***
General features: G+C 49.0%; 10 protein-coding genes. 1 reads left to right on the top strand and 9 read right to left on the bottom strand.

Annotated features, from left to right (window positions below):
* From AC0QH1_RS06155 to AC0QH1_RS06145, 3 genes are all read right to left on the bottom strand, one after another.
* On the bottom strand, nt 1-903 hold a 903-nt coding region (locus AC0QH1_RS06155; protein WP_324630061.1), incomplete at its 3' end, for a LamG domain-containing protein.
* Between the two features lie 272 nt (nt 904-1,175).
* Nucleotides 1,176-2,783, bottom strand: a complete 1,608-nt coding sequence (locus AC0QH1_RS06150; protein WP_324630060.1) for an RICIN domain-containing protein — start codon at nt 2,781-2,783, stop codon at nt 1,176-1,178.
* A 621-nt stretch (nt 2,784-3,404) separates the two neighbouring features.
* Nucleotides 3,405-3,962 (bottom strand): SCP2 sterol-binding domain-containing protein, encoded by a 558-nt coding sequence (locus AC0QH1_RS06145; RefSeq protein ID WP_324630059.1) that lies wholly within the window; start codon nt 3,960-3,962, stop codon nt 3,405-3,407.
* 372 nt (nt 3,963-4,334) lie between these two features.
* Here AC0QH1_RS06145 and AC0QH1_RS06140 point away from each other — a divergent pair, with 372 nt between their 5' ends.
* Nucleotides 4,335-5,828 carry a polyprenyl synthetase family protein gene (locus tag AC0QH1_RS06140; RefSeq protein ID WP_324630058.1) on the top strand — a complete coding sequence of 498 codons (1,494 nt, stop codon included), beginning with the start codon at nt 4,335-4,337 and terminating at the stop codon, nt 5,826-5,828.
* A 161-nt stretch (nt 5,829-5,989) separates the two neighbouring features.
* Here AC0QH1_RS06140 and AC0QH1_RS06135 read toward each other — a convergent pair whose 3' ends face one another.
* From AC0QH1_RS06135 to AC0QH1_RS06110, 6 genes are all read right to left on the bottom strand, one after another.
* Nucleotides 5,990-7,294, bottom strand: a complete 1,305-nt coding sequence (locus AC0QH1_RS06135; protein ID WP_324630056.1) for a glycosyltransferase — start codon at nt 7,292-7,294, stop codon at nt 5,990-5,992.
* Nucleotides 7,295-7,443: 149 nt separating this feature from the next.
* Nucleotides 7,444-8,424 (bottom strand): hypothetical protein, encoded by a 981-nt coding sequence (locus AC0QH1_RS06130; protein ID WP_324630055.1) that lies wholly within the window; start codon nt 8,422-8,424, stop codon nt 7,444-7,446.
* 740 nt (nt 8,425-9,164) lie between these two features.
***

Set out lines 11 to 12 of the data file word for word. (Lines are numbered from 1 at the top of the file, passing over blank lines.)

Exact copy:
* Nucleotides 4,335-5,828 carry a polyprenyl synthetase family protein gene (locus tag AC0QH1_RS06140; RefSeq protein ID WP_324630058.1) on the top strand — a complete coding sequence of 498 codons (1,494 nt, stop codon included), beginning with the start codon at nt 4,335-4,337 and terminating at the stop codon, nt 5,826-5,828.
* A 161-nt stretch (nt 5,829-5,989) separates the two neighbouring features.